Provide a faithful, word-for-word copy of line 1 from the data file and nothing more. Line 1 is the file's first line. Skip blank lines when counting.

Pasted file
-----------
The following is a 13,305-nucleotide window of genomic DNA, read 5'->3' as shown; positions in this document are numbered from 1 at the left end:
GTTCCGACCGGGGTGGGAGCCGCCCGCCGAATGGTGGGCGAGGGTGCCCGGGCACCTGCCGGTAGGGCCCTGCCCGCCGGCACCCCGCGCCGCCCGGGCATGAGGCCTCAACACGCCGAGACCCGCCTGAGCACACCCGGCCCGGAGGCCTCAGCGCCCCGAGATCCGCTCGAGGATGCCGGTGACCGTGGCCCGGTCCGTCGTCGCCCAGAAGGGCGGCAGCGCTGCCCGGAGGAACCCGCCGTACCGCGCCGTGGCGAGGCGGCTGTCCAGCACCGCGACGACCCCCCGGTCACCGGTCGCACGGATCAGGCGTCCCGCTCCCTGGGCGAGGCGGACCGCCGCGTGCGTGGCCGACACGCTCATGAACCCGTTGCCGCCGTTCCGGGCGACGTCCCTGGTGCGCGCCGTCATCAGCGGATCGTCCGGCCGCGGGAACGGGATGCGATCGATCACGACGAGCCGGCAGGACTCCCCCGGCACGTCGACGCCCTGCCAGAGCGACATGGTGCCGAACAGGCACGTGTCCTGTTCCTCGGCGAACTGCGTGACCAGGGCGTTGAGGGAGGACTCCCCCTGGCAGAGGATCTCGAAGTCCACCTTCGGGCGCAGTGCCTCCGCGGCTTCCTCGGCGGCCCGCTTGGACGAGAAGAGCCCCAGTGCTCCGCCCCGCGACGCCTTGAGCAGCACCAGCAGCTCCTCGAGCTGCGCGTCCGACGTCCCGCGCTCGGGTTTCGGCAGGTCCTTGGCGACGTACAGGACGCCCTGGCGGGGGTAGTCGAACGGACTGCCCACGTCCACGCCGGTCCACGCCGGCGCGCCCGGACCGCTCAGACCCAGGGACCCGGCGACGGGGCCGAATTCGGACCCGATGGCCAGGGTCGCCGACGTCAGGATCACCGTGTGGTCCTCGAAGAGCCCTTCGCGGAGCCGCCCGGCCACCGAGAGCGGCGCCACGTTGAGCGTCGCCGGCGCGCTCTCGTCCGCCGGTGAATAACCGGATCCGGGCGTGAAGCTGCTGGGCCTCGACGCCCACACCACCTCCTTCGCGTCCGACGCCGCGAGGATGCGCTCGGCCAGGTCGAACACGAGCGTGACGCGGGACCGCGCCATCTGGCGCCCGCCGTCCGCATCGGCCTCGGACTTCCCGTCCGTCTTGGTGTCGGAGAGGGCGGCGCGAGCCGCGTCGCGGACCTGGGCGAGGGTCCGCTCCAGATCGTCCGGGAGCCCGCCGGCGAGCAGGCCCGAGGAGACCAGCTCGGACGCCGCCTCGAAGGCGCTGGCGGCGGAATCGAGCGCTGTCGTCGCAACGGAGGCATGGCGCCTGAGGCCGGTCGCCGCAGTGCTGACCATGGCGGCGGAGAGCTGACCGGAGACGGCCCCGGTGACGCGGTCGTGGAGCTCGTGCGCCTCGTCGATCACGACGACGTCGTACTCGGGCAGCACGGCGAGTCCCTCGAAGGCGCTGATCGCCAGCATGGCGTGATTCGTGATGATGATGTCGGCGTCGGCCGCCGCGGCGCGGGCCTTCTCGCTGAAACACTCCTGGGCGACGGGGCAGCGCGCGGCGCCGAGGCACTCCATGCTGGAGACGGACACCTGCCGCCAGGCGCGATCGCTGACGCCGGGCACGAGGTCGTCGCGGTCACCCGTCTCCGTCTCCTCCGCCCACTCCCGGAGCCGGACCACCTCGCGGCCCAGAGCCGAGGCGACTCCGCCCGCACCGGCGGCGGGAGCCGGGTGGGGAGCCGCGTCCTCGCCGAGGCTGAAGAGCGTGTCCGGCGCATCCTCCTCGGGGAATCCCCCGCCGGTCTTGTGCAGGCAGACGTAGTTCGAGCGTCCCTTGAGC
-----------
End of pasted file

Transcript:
The following is a 13,305-nucleotide window of genomic DNA, read 5'->3' as shown; positions in this document are numbered from 1 at the left end: